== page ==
Responsibility should supervise the inquiry. Last Friday, Senator Orrin G. Hatch, the Utah
          Republican who heads the Senate Judiciary Committee, questioned the impartiality of the office, one
          official said.

          In a meeting with Eric H. Holder Jr., the Deputy Attorney General, Hatch expressed dismay at news
          articles about the inquiry of Starr's conduct in the Lewinsky matter, the officials said, adding that
          Hatch suggested that the Justice Department consider alternatives to allowing their office to carry out
          the investigation. Justice Department officials would not comment on the matter.

          Should Ms. Reno refer the matter to an outside counsel, it would symbolically bring the Whitewater
          investigation full circle. Depending on the precise powers granted to such a counsel, Starr and his
          prosecutors could be forced to submit to the kind of intense scrutiny that Starr has trained on
          President Clinton and White House aides since August 1994.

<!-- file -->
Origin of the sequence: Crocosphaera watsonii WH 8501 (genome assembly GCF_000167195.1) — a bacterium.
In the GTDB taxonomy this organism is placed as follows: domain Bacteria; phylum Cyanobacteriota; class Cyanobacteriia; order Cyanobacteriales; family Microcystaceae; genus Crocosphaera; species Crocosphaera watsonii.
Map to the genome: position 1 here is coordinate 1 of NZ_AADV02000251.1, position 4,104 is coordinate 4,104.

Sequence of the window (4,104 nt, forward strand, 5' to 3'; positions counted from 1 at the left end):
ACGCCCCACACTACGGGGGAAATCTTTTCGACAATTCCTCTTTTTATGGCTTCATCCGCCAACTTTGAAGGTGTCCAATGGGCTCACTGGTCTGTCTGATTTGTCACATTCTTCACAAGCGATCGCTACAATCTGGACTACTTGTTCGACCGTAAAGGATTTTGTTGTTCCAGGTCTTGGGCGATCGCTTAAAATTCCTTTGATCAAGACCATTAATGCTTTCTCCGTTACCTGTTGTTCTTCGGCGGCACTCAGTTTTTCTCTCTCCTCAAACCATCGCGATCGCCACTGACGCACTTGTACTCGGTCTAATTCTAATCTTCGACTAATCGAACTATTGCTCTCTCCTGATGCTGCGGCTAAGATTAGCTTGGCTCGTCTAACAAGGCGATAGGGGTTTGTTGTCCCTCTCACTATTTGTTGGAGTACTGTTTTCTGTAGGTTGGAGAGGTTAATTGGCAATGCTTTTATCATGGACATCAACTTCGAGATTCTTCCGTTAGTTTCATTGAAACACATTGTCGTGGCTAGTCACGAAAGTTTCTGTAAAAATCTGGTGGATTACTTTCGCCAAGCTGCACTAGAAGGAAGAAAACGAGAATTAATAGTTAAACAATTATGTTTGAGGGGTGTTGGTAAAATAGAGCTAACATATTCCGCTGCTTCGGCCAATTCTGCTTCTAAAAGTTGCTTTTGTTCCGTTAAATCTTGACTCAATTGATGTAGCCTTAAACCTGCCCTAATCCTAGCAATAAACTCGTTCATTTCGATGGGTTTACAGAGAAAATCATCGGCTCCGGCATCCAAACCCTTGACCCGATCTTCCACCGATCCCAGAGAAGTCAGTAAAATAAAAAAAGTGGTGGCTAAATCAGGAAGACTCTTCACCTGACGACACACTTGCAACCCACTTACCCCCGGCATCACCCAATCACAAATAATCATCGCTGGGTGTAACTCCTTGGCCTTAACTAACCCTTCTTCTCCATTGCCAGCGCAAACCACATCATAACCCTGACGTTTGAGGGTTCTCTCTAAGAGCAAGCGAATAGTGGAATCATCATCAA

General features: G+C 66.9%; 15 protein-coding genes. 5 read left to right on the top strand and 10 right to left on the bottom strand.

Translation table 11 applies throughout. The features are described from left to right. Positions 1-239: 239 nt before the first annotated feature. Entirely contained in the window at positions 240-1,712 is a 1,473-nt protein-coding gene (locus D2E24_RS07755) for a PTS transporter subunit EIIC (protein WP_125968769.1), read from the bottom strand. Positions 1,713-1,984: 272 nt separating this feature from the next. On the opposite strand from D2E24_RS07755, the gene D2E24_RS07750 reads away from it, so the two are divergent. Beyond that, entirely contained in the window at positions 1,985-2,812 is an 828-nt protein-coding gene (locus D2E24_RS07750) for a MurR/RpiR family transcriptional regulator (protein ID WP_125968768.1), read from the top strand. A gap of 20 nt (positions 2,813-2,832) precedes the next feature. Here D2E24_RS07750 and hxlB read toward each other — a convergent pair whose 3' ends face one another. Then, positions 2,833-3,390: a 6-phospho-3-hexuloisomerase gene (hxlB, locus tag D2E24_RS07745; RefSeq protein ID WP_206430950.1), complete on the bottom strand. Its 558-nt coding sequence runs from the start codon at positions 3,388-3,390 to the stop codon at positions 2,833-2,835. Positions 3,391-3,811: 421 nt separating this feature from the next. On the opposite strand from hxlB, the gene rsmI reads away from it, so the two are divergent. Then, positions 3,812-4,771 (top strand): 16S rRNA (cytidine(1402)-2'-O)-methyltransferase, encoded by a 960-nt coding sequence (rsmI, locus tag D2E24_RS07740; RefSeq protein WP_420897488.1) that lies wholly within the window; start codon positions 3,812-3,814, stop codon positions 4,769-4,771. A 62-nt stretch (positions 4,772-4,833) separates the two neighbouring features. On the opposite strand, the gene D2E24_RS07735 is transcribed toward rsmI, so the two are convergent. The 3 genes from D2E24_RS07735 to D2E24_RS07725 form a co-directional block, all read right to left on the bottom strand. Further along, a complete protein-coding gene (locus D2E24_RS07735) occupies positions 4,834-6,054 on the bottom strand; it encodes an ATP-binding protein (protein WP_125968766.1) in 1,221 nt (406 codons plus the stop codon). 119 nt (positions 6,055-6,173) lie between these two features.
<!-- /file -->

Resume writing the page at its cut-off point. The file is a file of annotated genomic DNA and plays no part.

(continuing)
Still, it is unclear how much authority would be granted to an outside counsel. There is no provision in
          the law that permits Ms. Reno to seek an independent counsel to investigate Starr's operation. But
          Justice Department officials have concluded that under Ms. Reno's statutory authority, she could
          appoint a prosecutor with the same power that an independent counsel has to convene grand juries
          and compel testimony under oath.

          But the officials said the inquiry, as now envisioned, would probably be administrative rather than
          criminal. As such, the maximum penalties if wrongdoing is found would probably amount to no more
          than reprimands, suspensions or dismissals, rather than felony or misdemeanor charges.
          Nevertheless, the lawyer who leads the inquiry would almost certainly ask Starr's prosecutors to turn
          over highly sensitive information about how they investigated the President.

          The question of whether an Attorney General has the authority to investigate an independent counsel
          is unresolved. There is no language in the statute that even addresses how an independent counsel
          would be investigated.

          Under the law, the Attorney General is given the sole authority to determine whether to remove an
          independent counsel.

          But Ms. Reno's aides and Starr's prosecutors have argued for months over whether that
          responsibility also gives her the inherent power to investigate him. This unsettled debate has stalled
          the Justice Department inquiry of Starr's office, the officials said.